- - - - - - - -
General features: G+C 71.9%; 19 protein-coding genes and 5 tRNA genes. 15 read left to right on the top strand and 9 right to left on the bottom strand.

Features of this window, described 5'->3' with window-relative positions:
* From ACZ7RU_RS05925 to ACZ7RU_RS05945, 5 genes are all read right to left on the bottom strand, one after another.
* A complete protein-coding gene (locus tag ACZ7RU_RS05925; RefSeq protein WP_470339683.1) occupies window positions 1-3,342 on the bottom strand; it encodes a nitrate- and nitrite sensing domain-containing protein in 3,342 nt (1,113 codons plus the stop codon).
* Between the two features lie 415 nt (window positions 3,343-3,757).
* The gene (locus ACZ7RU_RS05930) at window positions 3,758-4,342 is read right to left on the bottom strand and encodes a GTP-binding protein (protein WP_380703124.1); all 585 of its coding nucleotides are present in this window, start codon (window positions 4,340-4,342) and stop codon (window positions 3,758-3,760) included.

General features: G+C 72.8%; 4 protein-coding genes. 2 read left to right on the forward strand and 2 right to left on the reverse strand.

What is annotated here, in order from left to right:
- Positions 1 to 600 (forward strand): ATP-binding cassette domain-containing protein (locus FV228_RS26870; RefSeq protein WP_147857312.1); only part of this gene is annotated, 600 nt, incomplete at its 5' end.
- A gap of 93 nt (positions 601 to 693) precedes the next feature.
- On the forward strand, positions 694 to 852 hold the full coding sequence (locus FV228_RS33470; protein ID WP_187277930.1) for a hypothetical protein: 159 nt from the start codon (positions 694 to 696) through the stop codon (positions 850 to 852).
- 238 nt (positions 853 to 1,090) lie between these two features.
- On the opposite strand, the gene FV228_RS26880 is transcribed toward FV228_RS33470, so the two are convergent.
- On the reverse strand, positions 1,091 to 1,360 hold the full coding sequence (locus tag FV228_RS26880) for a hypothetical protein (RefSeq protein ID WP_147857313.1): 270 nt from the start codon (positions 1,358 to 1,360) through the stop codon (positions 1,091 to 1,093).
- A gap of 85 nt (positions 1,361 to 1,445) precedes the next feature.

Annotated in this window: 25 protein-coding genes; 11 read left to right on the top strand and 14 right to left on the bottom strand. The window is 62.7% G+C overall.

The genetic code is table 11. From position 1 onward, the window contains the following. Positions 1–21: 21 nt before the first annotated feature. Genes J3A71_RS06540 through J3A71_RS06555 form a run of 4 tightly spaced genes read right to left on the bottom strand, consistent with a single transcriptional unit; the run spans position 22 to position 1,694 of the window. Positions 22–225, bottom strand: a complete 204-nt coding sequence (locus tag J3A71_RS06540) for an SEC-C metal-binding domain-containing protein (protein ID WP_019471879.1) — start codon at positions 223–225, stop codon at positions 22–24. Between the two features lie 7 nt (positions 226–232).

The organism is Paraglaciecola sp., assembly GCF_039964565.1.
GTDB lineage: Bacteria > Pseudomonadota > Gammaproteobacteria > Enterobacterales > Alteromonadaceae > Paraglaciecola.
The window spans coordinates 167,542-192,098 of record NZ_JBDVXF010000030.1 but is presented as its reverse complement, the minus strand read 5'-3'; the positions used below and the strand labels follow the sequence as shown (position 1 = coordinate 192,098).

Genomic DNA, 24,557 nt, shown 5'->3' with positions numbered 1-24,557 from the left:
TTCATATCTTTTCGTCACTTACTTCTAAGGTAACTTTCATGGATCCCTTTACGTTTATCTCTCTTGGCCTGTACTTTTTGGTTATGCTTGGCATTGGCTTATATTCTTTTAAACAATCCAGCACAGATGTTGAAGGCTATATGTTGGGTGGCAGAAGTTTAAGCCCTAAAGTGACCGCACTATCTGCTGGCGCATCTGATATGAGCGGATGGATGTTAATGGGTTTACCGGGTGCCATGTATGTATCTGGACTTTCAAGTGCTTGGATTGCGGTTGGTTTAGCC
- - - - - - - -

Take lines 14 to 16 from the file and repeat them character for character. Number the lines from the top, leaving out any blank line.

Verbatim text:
- On the reverse strand, positions 1,091 to 1,360 hold the full coding sequence (locus tag FV228_RS26880) for a hypothetical protein (RefSeq protein ID WP_147857313.1): 270 nt from the start codon (positions 1,358 to 1,360) through the stop codon (positions 1,091 to 1,093).
- A gap of 85 nt (positions 1,361 to 1,445) precedes the next feature.

Annotated in this window: 25 protein-coding genes; 11 read left to right on the top strand and 14 right to left on the bottom strand. The window is 62.7% G+C overall.